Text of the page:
Chef Christine Boerner of The Baker's Daughter, Part Two
In recognition of Valentine's Day we're talking with chocolatier and pastry chef, Christine Boerner of The Baker's Daughter. Yesterday she gave us a peek into how she prepares for V-Day and today we get schooled about how you go from cacao bean...to chocolate dream.
So, how do you make chocolate?
That's a common misconception. We don't make chocolate. We make confections. Chocolate is actually cacao; it's a fruit it comes from trees along the equator. They harvest them and it goes through a similar process as a coffee bean. They harvest, they ferment, they dry, and then they ship to different factories. You know how Starbucks has their coffee roast, they have their mix, they have their blend - same with chocolate. So like Lidnt? They roast their beans a certain way and they clean their beans a certain way...
Then once the beans are roasted and cleaned, they have a press that presses the beans and gives you two products: your cacao butter and your cacao mass. From those two products, [each company] has their own recipe. They add a certain amount of their cacao mass, a certain amount of their cacao butter and then they also add either sugar, or milk powder for milk chocolate, or vanilla, or whatever.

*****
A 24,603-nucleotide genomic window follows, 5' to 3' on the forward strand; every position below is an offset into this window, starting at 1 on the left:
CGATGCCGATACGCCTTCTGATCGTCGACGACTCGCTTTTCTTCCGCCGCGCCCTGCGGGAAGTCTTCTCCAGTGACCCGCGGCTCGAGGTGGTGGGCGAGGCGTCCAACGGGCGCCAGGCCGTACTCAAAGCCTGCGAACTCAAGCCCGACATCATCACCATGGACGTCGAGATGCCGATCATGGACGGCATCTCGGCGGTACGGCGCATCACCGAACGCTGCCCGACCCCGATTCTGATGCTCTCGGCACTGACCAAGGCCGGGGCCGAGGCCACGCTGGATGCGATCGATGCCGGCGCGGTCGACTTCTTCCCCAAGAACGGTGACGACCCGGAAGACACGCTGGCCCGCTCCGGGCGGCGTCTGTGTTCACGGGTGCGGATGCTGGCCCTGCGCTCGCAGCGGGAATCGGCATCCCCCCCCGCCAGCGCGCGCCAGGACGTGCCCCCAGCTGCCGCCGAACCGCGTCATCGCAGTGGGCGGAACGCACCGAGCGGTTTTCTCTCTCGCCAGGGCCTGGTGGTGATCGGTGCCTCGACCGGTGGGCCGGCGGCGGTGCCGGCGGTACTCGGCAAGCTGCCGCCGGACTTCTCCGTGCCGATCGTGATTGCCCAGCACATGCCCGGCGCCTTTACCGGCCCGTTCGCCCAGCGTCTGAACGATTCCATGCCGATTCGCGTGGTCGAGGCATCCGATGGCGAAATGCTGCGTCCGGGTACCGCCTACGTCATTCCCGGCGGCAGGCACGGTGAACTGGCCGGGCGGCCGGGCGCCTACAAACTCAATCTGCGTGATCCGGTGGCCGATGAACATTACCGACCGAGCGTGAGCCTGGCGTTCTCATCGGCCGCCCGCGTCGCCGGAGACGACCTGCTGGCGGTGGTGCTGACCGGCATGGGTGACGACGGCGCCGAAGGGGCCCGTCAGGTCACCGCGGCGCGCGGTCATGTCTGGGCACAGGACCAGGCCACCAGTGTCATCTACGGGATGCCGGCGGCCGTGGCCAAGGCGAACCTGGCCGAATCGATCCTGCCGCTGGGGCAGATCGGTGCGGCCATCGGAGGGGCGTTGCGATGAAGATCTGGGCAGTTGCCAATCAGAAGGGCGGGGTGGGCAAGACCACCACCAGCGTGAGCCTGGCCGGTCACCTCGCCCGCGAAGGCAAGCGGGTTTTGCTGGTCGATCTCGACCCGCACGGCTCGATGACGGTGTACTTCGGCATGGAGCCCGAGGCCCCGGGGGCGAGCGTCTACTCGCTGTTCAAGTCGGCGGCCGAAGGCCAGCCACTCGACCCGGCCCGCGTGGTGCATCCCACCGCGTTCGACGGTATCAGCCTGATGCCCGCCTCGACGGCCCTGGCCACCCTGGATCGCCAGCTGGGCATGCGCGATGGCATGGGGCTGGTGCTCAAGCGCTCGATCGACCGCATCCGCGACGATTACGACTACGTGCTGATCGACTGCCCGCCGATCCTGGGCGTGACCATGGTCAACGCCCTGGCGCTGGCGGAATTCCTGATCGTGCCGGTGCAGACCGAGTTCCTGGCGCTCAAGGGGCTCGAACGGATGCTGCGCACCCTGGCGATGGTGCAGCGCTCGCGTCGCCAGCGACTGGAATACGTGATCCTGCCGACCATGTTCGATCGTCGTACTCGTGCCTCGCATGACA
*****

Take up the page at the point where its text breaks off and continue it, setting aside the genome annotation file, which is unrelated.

That gives you a base chocolate that's only been tempered once. For me as the confectionist, I take that base chocolate, from the ones I like. It's exactly like coffee basically. The little coffee shops, they go to their favorite places where they get their beans and then it's up to them what water temperature they use and what are they going to add to their coffee. That's just like us. I get the chocolate and then I decide what form it goes into, how thick, how thin, and that's how you get a different product.
How do you get white chocolate then?
White chocolate...well, that's technically not chocolate.
Dark chocolate is: "just cacao mass and then cacao butter and then sugar depending on the percentages."
Milk chocolate is: "your cacao mass, your cacao butter, your sugar and then they also add milk powder. The highest percentage of milk chocolate that I've seen is 40 percent."
White chocolate is: "just your cacao butter, no cacao mass whatsoever--so there's no healthy parts--with a lot of sugar and a lot of milk powder."
What do the percentages on chocolate mean?
When they use that press and they have cacao mass? Just the mass, that's 100 percent. It's really bitter and it tastes like dark coffee. It really depends then on the company you go to because they all have their own unique tastes but its extremely bitter. So that's 100 percent and then, for example, if you have a 90 percent, that's 90 percent cacao mass and rest is either cacao butter or sugar or whatever they added. Then there's 70 percent, so you know it has more cacao butter and more sugar then the 90 percent. The hundred percent is actually healthiest for you.
Tomorrow, Christine's recipe for Rose Truffles.